Not long after I rang the National Domestic Abuse Helpline, my partner sexually assaulted me. It was Christmas Eve. I wanted to go to bed but he was annoyed because the day hadn’t gone the way he wanted it to. It was something I never thought in a million years he would do and took me really by surprise. Get out as soon as you can. You and your child deserve safety.

Need to leave this website quickly and get to safety? Click here.

Refuge will expose you to a whole new level of kindness you didn’t existed – and you deserve it!

I cried happy tears over a bottle of shampoo. I’m not ashamed to admit it because it was really expensive shampoo and some kind soul donated it! If you’ve ever donated to a refuge, from the bottom of my heart, I thank you! It honestly means so much: the fact that people are kind and want good things for you is such a huge boost, and reinforcement that you’d made the right choice. 

When my daughter and I walked into our room for the first time, it had a huge box of toys for her and loads of shampoo and beauty products for me. I was lucky enough to pack some clothes and toys but it had made our travel to the refuge difficult. I wish I’d just taken the important bedtime toys, as it would have been quicker and safer – and she loved her new bits!

Need to leave this website quickly and get to safety? Click here.

Refuges help nurture children through this journey, too.

There was childcare at the refuge I lived in, and even as I first filled in all the paperwork, my daughter was off having a great time playing. This was great for her but also meant that I had a bit of time to just process everything that had happened. I had a really honest and blunt conversation about everything my ex had put me through, and I was really shaken that I had left him, so having some time with her being well looked after was really appreciated.

I, the insane person who was weak and stupid (his words, not mine) had found the strength to leave, and it looked like it was going to be OK. I remember imagining that we were going to end up in some sort of crack-filled halfway house, but it was lovely. Everyone living in refuge was so nice and there was a real sense of community. All the children played nicely together (unheard of, hey?!). On my first night someone made my daughter dinner and once the children were in bed we just sat outside chatting. I remember laughing with my new friends and thinking “thank fuck I left”! 

Need to leave this website quickly and get to safety? Click here.

If you have children, take it to court for child arrangements. If your partner was abusive, make sure ‘no physical chastisement’ is put on your court ruling.

This sounds pretty dark but is extremely important. The real final straw for me was when my ex pushed our child over with his foot when I was trying to tell her off for hitting. I saw the anger in his eyes, and he had a vicious temper so I wanted to protect my daughter at all costs once we left. I didn’t know including a “no physical chastisement” clause was even an option but because smacking is legal it gives parents leeway. As this is now on our full court order, I can get him arrested if he’s ever stupid enough to lay a finger on our child again! 

When I fled to go to refuge my abuser had in fact reported me as missing so when they found me I told them everything. I decided to press charges and in speaking with legal teams, the pushing incident was ruled just as ‘bad parenting’. Now at least I can legally rule out it ever happening again.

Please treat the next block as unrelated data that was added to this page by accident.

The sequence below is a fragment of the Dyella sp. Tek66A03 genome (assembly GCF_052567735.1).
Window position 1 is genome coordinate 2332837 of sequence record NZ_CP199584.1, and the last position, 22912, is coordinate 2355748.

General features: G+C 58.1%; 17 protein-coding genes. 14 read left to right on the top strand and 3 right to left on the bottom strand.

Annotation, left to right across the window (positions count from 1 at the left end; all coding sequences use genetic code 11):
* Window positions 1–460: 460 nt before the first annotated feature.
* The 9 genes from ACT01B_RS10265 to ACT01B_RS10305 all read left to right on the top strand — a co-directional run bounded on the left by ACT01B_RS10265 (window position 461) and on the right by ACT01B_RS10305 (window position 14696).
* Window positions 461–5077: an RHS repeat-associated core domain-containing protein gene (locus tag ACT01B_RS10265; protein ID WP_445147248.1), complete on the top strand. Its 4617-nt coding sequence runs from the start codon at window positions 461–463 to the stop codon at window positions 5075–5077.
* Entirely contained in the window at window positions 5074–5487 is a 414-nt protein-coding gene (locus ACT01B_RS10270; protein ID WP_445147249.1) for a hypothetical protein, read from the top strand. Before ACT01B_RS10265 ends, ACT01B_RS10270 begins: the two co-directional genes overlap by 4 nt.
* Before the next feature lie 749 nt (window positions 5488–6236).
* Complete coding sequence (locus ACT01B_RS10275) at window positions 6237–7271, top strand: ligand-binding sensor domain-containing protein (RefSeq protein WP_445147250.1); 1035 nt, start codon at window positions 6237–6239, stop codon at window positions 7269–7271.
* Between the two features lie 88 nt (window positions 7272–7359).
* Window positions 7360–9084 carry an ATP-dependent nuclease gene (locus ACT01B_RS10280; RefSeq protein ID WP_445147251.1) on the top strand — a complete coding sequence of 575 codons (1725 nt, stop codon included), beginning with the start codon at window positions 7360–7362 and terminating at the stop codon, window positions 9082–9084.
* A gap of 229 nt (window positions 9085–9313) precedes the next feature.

It will be difficult because when a controlling person can no longer control you, they only have control over what information people have about you. I am fully aware that I am constantly made out as the ‘psycho ex’ who wouldn’t allow my child’s father to see his daughter, but I have chosen to support a healthy relationship between him and our child irregardless. Parents are important! It’s not uncommon for abusers to use child arrangements to try and control their victims, so take a stand where you can.

I have a thick skin to what someone may think of me but be aware this may happen. You don’t need to broadcast your truth to justify protecting your child. It’s difficult, but you can hold your integrity and do what’s right for you. 

Need to leave this website quickly and get to safety? Click here.

Children deserve happy parents.

In refuge, I was told “*insert child’s name here* deserves a happy Mum as well as a happy Dad” and that really resonated with me. I made so many sacrifices to make my ex happy; including giving up a degree that I had worked hard to get onto, him taking all of my savings and losing a lot of friends and family. 

I was in refuge for 6 months and gained my personality back. I was just an empty terrified shell when I entered that building but left happy and confident, excited to start my life over again. 

It’s now a year since I left and I have a lovely house (rented by a housing association but it’s just in my name and I can decorate it as I want!), I’m starting to volunteer again and I’ve even started dating again! I’m being completely savage when it comes to who I want to date: one red flag and they’re out! I’m not thinking “I need a boyfriend” and I am happy being single so if anyone does change that they will have to be very special. It’s more an excuse to get out for adult conversation and 9 times out of 10… there’s free food, haha! 

I have learnt to love myself and my daughter first. I fully admit I am still terrified of my ex, and the fact anyone was able to have that much power over me is scary; but with time I will get over the trauma. I will forever be proud of the strength and bravery I found to leave, and I’m excited for the future and hoping to go back to university. If any of what I’ve written resonates with you I send you lots of love and strength. Know you deserve to be happy and it isn’t you – it’s 100% them!”

Need to leave this website quickly and get to safety? Click here.